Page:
Worship at St. Michael's

SEPTEMBER THRU MAY

10 AM Holy Eucharist on the first, third, and fifth Sunday of month

10AM Morning Prayer on the second and fourth Sunday of month

5PM Saturday Eucharist on the second and fourth Saturdays of month

JUNE THROUGH LABOR DAY

All Services at 9AM 

Saturday Eucharist

Join us for a lively and spirited Holy Eucharist with wonderful music and a timely message from Rev. Stephen Rozzelle, followed by a free light supper that's optional.

5PM Saturday Eucharist occurs on the second and fourth Saturdays of month

Breakfast with the Easter Bunny

Join us for this wonderful family event.  Have Breakfast with the Easter Bunny, take some selfies, and hunt for some Easter Eggs afterwards.  There's a gigantic Easter Basket Raffle fundraiser for $5 a ticket.  Breakfast will be pancakes, eggs, sausage, fruit, OJ, and beverages.  Great Fun!

"Spice Ladies and Others"

Isaiah 43:16-21 - Psalm 126 - Philippians 3:4b-14 - John 12:1-8

Homily for Morning Prayer, April 7, 2019 (Suzanne Bowles, Ph.D.)

            

Today’s Gospel lesson (John 12:1-8) may have triggered some jumbled thought in your mind of some woman anointing Jesus’ feet with spice, washing them with her hair, etc.  You may have heard that someone called Mary Magdalene was involved and maybe she was a prostitute,  We’re going to try to sort all this out today and stick closely to what the Bible itself says and dismiss other things as urban legend.  There are, in fact, two separate anointing episodes, today’s in John and one in Luke 7:36-50. 

            We’ll look at them both, but, first, let’s get Mary Magdalene out of the way because she is not involved in either of them.  She was called Mary Magdalene because she was from a town called Magdala and this was used to distinguish her from all the other Marys including today’s who was Mary of Bethany.  Mary Magdalene is mentioned in all four gospels as being a witness to the Crucifixion.  She was also at the empty tomb on Easter morning. Luke tells us she was one of a group of women who travelled with Jesus and supported his ministry out of their resources.  So, in other words, she was well off.  We also know from Luke and Mark that she was healed of seven demons by Jesus.  That’s all we know.  She was involved in either anointing episode and she was not a prostitute.  That story got started in the Middle Ages by the Roman Catholic church which for reasons unclear decided to identify her with the woman in the Luke story who was described as a “sinful woman.”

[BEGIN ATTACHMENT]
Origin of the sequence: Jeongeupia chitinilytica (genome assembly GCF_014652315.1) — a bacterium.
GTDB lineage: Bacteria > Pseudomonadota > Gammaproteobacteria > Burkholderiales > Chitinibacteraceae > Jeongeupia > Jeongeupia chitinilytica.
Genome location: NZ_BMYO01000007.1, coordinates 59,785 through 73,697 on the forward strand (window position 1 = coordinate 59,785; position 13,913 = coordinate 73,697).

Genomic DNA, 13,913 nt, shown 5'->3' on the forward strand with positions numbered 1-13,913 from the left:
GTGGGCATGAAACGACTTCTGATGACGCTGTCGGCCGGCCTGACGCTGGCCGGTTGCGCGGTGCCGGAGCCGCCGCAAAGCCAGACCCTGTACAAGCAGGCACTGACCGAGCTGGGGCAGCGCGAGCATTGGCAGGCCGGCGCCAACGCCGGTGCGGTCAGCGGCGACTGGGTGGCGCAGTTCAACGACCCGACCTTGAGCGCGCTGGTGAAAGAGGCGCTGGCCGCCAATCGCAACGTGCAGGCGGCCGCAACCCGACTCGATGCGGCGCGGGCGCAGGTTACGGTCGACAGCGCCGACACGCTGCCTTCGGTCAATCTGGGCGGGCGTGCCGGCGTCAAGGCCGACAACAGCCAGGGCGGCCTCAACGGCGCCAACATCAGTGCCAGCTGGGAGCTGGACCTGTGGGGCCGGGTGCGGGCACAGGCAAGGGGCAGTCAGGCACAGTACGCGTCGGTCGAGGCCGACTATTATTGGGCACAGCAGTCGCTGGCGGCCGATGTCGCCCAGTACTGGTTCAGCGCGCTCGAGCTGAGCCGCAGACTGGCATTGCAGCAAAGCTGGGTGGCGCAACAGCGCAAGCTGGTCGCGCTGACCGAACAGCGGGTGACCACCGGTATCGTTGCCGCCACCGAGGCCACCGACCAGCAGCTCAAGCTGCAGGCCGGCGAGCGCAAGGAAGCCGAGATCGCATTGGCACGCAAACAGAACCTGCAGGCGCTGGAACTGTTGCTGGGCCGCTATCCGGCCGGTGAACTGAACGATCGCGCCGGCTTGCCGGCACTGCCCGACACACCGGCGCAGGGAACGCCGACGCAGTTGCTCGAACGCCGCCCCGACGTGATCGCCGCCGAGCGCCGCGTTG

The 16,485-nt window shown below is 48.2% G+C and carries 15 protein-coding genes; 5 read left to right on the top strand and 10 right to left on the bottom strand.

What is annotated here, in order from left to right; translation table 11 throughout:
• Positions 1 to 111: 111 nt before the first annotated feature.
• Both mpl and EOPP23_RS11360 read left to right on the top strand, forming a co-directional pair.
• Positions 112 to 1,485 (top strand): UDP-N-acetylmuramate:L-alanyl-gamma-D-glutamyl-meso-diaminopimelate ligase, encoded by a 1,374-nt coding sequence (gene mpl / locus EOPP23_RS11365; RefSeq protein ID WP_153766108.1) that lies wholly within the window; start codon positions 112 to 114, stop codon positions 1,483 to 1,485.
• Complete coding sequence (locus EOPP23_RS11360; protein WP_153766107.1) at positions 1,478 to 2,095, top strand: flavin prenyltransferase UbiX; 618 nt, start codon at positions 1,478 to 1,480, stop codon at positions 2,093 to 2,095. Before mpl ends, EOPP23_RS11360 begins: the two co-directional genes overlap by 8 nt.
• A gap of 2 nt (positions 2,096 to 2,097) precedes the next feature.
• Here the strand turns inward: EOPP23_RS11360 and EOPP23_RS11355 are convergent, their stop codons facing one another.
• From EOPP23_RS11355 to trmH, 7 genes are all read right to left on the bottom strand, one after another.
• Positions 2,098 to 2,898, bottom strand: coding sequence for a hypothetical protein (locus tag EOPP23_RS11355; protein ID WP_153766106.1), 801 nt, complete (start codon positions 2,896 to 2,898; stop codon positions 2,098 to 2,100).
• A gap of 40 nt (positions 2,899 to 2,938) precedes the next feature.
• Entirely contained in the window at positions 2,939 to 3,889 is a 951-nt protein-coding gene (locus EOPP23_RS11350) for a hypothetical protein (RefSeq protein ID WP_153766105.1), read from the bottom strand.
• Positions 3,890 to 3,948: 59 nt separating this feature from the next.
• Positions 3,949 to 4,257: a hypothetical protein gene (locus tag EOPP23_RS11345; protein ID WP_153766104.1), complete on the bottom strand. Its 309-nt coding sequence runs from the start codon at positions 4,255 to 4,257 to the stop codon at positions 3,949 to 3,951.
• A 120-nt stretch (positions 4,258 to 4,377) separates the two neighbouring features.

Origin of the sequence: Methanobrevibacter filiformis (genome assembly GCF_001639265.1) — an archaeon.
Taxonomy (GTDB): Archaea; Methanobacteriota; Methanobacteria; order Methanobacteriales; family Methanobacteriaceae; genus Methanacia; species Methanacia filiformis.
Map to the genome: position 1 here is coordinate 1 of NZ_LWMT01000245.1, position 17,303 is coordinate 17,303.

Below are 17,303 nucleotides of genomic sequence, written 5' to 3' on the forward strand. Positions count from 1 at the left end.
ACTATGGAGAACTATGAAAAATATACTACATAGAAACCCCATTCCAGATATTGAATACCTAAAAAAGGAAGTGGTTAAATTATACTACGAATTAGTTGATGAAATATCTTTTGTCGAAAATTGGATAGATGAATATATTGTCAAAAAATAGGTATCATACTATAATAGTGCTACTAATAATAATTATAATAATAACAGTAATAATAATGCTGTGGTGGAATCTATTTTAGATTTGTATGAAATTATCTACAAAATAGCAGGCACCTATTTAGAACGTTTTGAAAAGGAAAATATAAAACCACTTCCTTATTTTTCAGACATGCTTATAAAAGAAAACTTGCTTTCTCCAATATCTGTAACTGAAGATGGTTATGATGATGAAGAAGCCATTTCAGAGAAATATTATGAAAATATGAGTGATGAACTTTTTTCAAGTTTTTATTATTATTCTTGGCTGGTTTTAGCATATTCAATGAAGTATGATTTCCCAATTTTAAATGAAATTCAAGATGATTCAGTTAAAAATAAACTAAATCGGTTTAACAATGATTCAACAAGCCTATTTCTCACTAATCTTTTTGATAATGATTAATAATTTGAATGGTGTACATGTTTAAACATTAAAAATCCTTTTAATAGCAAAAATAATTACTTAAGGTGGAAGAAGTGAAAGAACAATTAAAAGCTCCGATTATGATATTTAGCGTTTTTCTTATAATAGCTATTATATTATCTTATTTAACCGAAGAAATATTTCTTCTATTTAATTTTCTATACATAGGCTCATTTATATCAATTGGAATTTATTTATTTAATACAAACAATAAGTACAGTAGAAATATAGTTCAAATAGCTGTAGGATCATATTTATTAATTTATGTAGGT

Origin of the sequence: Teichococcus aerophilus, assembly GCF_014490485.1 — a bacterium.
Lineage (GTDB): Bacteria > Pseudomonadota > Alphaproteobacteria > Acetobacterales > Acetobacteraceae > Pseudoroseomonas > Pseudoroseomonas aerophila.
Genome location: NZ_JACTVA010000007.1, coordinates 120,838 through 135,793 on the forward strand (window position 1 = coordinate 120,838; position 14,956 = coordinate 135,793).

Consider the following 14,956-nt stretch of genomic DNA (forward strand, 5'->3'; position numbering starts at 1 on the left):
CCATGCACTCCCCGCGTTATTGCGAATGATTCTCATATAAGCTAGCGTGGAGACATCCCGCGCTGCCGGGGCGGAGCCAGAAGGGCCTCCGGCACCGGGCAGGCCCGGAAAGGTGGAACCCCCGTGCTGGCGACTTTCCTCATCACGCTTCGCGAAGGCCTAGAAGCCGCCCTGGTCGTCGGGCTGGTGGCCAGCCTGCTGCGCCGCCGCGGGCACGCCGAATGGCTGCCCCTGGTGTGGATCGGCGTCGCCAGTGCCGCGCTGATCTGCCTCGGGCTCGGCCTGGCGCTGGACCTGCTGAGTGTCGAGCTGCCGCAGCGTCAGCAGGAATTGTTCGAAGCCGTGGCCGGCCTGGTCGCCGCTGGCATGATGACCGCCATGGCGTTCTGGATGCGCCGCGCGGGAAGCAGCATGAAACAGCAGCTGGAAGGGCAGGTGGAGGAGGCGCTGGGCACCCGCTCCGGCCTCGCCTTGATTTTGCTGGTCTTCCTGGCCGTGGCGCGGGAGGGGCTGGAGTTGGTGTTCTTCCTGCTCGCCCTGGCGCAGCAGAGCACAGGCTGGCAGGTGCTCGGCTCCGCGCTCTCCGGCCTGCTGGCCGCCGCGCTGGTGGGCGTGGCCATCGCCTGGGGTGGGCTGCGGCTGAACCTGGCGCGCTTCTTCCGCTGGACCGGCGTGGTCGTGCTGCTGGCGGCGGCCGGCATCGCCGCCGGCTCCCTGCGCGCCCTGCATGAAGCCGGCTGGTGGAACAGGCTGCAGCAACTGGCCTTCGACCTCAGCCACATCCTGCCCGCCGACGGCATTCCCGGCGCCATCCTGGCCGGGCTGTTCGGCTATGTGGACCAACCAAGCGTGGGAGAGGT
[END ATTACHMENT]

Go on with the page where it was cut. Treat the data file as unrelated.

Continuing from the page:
Let’s look at that story briefly.  It’s in Luke 7:36-50.  It’s often conflated or confused with today’s lesson, but they are two separate episodes.  In this one Jesus is invited to dinner by a Pharisee named Simon.  A woman, identified only as a “sinful woman” comes uninvited and washes Jesus’ feet with fragrant oil, and her tears and wipes them with her hair.  Simon wants Jesus to tell the woman to go away but he refuses to do that and instead praises her and says she will always be remembered.  The key controversy in this episode is not the expense of the spice and what it could have been used for, but rather the fact that Jesus tells her that her sins are forgiven.  This shocks the Pharisees because Jesus is declaring himself to be God who alone has the power to forgive sins.

            Today’s lesson also appears in Mark 14:3-9 and Matthew 26:6-12.  Matthew’s is copied from Mark’s.  Mark has a couple of minor details that John does not, but in the interest of time we’re not going to discuss them,

            Today’s lesson from John involves the three siblings from Bethany, Lazarus, Martha, and Mary, whom we’ve met before and who are close friends with Jesus.  In Luke 10:38-42 we have the story of Martha and Mary where Martha complains that Mary is not helping her and Jesus says to leave her alone; she has chosen the better part (i.e. listening at Jesus’ feet).  In John 11:1-44 we read of the death of Lazarus and how, Jesus restores him to life.  This has happened only a short time before today’s episode.  I find it interesting in that in two of these stories Mary is criticized, first by Martha and then by Judas, and both times Jesus defends her and praises her for doing the right thing!  The key controversy in this story is the expense, the extravagance, of Mary’s gift to Jesus and how Judas criticizes her for it.  Jesus not only praises her, but says specifically that the spice is to prepare his body for burial thus indicating that he is to die soon.

            Our lesson ends at this point, but John has a very interesting episode immediately following this.  He tells us that many people then come to the house, not to see Jesus, but to see Lazarus, the dead guy who was brought back to life.  His story has understandably generated a lot of interest.  News has spread and many people want to see for themselves.  John tells us that many visitors leave, believing in Jesus (who is still at their house).  But some do not believe and are so threatened that they want to kill Jesus and Lazarus as well!  Then John goes immediately into the triumphal entry into Jerusalem which is where we will pick up next week on Palm Sunday.

            So what do we take away from this lesson today.  Mary loved Jesus extravagantly and he accepts her offering and praises her for it.  We don’t have the earthly Jesus with us anymore, but we can still give the gift of ourselves.  Let us be like Mary of Bethany and choose to love Jesus.  Amen.